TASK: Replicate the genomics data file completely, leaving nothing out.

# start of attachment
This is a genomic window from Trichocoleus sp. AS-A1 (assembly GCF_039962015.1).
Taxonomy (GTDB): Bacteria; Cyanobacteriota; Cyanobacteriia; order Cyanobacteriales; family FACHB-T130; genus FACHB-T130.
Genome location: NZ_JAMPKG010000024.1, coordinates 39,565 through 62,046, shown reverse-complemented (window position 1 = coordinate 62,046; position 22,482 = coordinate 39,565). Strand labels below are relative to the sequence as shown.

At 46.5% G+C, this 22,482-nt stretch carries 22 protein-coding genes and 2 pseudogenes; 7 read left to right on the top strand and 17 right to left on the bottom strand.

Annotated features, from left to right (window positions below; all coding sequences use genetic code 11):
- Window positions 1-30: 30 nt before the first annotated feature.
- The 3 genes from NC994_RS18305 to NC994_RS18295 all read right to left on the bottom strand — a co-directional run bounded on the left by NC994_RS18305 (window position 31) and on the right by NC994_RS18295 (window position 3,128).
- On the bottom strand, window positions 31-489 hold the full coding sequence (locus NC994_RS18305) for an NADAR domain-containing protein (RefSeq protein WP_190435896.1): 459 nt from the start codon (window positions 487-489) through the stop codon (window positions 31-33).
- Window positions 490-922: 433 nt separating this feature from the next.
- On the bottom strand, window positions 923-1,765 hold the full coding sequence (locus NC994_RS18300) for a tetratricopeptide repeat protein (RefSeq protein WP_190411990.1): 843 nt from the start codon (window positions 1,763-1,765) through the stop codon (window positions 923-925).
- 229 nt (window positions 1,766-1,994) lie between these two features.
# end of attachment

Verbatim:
This is a genomic window from Trichocoleus sp. AS-A1 (assembly GCF_039962015.1).
Taxonomy (GTDB): Bacteria; Cyanobacteriota; Cyanobacteriia; order Cyanobacteriales; family FACHB-T130; genus FACHB-T130.
Genome location: NZ_JAMPKG010000024.1, coordinates 39,565 through 62,046, shown reverse-complemented (window position 1 = coordinate 62,046; position 22,482 = coordinate 39,565). Strand labels below are relative to the sequence as shown.

At 46.5% G+C, this 22,482-nt stretch carries 22 protein-coding genes and 2 pseudogenes; 7 read left to right on the top strand and 17 right to left on the bottom strand.

Annotated features, from left to right (window positions below; all coding sequences use genetic code 11):
- Window positions 1-30: 30 nt before the first annotated feature.
- The 3 genes from NC994_RS18305 to NC994_RS18295 all read right to left on the bottom strand — a co-directional run bounded on the left by NC994_RS18305 (window position 31) and on the right by NC994_RS18295 (window position 3,128).
- On the bottom strand, window positions 31-489 hold the full coding sequence (locus NC994_RS18305) for an NADAR domain-containing protein (RefSeq protein WP_190435896.1): 459 nt from the start codon (window positions 487-489) through the stop codon (window positions 31-33).
- Window positions 490-922: 433 nt separating this feature from the next.
- On the bottom strand, window positions 923-1,765 hold the full coding sequence (locus NC994_RS18300) for a tetratricopeptide repeat protein (RefSeq protein WP_190411990.1): 843 nt from the start codon (window positions 1,763-1,765) through the stop codon (window positions 923-925).
- 229 nt (window positions 1,766-1,994) lie between these two features.